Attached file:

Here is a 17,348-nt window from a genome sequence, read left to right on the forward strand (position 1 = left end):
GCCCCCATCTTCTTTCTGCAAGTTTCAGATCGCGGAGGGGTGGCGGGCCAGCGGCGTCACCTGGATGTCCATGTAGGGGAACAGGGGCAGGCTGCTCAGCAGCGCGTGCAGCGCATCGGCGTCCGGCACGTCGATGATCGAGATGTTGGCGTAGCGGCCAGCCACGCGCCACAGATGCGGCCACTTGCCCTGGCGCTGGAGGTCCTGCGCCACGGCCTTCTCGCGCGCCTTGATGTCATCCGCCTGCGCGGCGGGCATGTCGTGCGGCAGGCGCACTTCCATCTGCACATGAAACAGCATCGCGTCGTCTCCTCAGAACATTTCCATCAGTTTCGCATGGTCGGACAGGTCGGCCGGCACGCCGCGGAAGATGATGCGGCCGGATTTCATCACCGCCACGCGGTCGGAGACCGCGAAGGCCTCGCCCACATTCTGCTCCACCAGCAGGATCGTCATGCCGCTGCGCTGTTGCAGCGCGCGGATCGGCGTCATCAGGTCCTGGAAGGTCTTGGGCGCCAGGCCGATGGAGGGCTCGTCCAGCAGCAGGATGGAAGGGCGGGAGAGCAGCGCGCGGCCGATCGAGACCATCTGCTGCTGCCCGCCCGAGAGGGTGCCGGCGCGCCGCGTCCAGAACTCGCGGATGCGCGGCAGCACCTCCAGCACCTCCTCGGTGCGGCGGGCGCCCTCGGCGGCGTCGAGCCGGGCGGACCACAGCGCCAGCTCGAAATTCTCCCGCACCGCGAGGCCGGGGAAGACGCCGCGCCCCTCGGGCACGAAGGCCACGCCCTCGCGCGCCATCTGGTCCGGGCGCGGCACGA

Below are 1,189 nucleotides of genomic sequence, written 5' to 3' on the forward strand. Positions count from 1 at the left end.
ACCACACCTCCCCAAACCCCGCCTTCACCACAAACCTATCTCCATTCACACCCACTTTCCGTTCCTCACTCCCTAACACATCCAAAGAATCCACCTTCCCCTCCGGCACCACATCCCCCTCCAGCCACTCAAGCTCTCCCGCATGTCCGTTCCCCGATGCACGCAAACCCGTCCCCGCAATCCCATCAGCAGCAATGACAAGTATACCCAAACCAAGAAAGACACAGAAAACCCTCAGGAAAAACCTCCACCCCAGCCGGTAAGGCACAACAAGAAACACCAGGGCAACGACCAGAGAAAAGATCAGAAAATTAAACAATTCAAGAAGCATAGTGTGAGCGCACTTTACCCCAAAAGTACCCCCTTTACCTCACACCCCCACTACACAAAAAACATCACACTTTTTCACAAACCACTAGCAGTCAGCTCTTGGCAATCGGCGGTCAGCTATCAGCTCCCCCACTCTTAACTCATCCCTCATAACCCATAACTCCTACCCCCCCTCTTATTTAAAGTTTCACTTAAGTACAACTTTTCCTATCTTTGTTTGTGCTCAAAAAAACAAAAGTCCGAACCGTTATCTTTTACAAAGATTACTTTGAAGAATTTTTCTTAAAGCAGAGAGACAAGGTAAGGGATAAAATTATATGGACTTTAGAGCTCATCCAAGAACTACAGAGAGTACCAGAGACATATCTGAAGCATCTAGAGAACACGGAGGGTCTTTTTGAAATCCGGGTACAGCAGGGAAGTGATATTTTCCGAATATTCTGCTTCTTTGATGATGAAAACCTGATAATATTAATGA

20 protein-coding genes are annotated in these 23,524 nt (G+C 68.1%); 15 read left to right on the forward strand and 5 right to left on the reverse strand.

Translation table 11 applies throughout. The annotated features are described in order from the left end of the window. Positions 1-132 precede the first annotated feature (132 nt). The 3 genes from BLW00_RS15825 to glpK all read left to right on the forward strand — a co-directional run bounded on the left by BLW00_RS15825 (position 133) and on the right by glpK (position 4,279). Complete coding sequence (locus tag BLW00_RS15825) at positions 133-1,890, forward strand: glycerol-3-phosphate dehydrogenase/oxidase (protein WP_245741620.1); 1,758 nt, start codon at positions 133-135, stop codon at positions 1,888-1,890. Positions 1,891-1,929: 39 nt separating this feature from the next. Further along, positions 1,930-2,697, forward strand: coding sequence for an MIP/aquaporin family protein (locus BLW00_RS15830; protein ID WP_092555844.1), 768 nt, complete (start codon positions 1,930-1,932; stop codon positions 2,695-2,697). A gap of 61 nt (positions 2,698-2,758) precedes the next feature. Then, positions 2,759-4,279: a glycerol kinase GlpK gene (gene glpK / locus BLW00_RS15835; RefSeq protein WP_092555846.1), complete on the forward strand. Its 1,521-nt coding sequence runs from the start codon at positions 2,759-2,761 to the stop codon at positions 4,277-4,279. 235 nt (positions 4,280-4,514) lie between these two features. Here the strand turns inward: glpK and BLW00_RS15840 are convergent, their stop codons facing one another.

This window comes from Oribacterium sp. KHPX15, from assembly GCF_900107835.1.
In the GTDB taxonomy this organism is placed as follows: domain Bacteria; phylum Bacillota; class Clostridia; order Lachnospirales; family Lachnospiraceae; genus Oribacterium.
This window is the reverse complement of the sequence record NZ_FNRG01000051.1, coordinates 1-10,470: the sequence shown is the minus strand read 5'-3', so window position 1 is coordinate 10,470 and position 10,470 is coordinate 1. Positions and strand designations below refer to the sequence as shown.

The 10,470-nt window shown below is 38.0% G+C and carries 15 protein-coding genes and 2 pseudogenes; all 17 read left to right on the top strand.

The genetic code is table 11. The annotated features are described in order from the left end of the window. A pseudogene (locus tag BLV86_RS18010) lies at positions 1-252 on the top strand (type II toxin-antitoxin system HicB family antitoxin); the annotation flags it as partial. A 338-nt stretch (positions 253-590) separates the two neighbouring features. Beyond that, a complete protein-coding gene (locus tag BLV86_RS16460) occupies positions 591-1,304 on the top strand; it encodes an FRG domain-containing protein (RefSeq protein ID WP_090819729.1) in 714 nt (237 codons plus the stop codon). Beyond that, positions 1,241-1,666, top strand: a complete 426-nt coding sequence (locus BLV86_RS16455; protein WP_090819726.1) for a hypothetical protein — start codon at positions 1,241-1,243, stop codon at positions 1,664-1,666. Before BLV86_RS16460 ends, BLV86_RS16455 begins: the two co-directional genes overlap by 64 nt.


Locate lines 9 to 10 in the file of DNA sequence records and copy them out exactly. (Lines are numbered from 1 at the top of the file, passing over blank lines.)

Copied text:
This window is the reverse complement of the sequence record NZ_FNRG01000051.1, coordinates 1-10,470: the sequence shown is the minus strand read 5'-3', so window position 1 is coordinate 10,470 and position 10,470 is coordinate 1. Positions and strand designations below refer to the sequence as shown.

The 10,470-nt window shown below is 38.0% G+C and carries 15 protein-coding genes and 2 pseudogenes; all 17 read left to right on the top strand.